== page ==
Let $\displaystyle T$ be a theory in a recursively numbered language (with 0 and S). Assume that all recursive subsets of $\displaystyle \mathbb{N}$ are weakly representable in $\displaystyle T$. Show that $\displaystyle \sharp T$ is not recursive. Suggestion: Construct a binary relation $\displaystyle P$ such that any weakly representable subset of $\displaystyle \mathbb{N}$ equals $\displaystyle \{b | <a, b> \in P\}$ for some $\displaystyle a$, and such that $\displaystyle P$ is recursive if $\displaystyle \sharp T$ is.

Consider the set $\displaystyle H=\{b|<b, b> \notin P\}$. See Section 3.0. The argument given there for the "diagonal approach" in the special case $\displaystyle T=\text{Th }N$ can be adapted here.

Remark: This exercise gives a version of the result, "Any sufficient strong theory is undecidable.".

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Could you check if my following sketch of proof is O.K?

By assumption, there is a formula $\displaystyle \rho$ that weakly represents $\displaystyle P$ in $\displaystyle T$ such that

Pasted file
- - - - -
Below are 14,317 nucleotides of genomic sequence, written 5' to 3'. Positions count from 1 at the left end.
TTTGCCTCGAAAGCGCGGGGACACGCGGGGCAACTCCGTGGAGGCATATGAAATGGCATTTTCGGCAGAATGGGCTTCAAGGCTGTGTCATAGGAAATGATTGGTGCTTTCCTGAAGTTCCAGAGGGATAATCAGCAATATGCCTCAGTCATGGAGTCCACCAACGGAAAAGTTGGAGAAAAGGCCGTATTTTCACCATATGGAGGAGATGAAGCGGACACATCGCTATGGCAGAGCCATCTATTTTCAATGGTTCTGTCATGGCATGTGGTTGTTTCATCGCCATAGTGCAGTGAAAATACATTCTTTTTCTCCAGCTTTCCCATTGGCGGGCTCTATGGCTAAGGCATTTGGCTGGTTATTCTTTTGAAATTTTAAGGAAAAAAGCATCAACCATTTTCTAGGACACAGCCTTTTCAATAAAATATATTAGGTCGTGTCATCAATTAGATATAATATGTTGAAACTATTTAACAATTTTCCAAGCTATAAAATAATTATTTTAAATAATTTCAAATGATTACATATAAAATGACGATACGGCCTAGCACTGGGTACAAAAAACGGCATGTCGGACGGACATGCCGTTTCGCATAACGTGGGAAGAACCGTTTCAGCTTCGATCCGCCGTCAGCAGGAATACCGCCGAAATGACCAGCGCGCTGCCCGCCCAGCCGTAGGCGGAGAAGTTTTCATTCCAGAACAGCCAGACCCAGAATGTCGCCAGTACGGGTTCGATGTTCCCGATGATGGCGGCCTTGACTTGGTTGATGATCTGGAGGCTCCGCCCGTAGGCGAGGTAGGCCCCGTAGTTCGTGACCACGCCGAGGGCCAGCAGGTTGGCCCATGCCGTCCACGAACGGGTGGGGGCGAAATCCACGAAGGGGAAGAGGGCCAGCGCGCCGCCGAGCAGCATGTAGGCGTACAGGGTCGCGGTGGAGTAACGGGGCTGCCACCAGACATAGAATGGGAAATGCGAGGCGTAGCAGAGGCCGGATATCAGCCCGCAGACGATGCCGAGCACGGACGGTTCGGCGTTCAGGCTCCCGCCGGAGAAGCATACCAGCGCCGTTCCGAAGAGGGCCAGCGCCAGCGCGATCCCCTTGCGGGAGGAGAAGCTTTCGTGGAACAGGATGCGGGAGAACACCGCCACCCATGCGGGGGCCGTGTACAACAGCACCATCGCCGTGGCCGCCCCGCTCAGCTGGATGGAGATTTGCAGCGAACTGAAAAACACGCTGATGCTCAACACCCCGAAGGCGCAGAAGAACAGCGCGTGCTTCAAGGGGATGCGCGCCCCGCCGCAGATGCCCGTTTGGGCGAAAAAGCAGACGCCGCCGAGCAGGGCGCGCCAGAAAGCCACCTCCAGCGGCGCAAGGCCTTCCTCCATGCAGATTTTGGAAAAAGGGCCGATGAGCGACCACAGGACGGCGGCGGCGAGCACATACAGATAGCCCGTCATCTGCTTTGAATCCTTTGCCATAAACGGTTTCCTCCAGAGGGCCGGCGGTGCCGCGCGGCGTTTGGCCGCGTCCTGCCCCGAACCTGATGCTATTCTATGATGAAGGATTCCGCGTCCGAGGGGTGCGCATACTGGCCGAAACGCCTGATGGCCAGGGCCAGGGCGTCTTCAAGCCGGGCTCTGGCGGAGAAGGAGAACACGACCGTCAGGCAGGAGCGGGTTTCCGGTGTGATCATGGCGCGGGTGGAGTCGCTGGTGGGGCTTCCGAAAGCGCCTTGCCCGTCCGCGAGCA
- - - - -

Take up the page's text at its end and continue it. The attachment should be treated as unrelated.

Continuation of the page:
$\displaystyle <a, b> \in P \leftrightarrow \rho(S^a0, S^b0) \in T$ for all $\displaystyle a, b$ in $\displaystyle N=(\mathbb{N}; 0, S, <, +, \cdot, E)$ (referred to Enderton pp 241).

$\displaystyle P$ is recursive iff $\displaystyle T$ (including $\displaystyle \sharp T$) is recursive.

Consider the set $\displaystyle P_a = \{b | <a, b> \in P\}$ of P. If P is recursive, then P is definable in $\displaystyle N=(\mathbb{N}; 0, S, <, +, \cdot, E)$. Then any definable set of natural numbers is somewhere on the list $\displaystyle P_1, P_2, \ldots$ (Enderton pp 186). However, H is not definable in $\displaystyle N=(\mathbb{N}; 0, S, <, +, \cdot, E)$. (Enderton pp 186). Contradiction. Therefore, P is not recursive, so is $\displaystyle \sharp T$.